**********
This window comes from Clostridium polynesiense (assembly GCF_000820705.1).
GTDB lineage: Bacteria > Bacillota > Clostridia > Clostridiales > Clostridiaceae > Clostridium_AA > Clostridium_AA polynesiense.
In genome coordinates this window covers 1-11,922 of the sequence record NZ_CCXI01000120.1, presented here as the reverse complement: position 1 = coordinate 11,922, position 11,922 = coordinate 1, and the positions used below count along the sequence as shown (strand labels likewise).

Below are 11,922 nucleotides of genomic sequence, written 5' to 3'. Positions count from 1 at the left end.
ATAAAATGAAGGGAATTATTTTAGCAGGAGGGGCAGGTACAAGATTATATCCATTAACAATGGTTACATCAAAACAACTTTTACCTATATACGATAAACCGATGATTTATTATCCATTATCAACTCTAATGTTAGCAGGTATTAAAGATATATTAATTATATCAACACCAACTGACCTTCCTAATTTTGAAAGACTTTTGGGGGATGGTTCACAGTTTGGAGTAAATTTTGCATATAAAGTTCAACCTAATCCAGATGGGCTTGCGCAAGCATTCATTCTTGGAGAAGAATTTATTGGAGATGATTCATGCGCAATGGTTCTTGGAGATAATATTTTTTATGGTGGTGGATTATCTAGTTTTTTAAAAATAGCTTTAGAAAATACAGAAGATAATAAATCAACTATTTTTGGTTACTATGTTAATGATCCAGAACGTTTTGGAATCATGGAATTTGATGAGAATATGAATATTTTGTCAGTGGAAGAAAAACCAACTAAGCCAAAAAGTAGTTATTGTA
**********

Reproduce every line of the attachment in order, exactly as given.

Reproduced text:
This window comes from Clostridium polynesiense (assembly GCF_000820705.1).
GTDB lineage: Bacteria > Bacillota > Clostridia > Clostridiales > Clostridiaceae > Clostridium_AA > Clostridium_AA polynesiense.
In genome coordinates this window covers 1-11,922 of the sequence record NZ_CCXI01000120.1, presented here as the reverse complement: position 1 = coordinate 11,922, position 11,922 = coordinate 1, and the positions used below count along the sequence as shown (strand labels likewise).

Below are 11,922 nucleotides of genomic sequence, written 5' to 3'. Positions count from 1 at the left end.
ATAAAATGAAGGGAATTATTTTAGCAGGAGGGGCAGGTACAAGATTATATCCATTAACAATGGTTACATCAAAACAACTTTTACCTATATACGATAAACCGATGATTTATTATCCATTATCAACTCTAATGTTAGCAGGTATTAAAGATATATTAATTATATCAACACCAACTGACCTTCCTAATTTTGAAAGACTTTTGGGGGATGGTTCACAGTTTGGAGTAAATTTTGCATATAAAGTTCAACCTAATCCAGATGGGCTTGCGCAAGCATTCATTCTTGGAGAAGAATTTATTGGAGATGATTCATGCGCAATGGTTCTTGGAGATAATATTTTTTATGGTGGTGGATTATCTAGTTTTTTAAAAATAGCTTTAGAAAATACAGAAGATAATAAATCAACTATTTTTGGTTACTATGTTAATGATCCAGAACGTTTTGGAATCATGGAATTTGATGAGAATATGAATATTTTGTCAGTGGAAGAAAAACCAACTAAGCCAAAAAGTAGTTATTGTA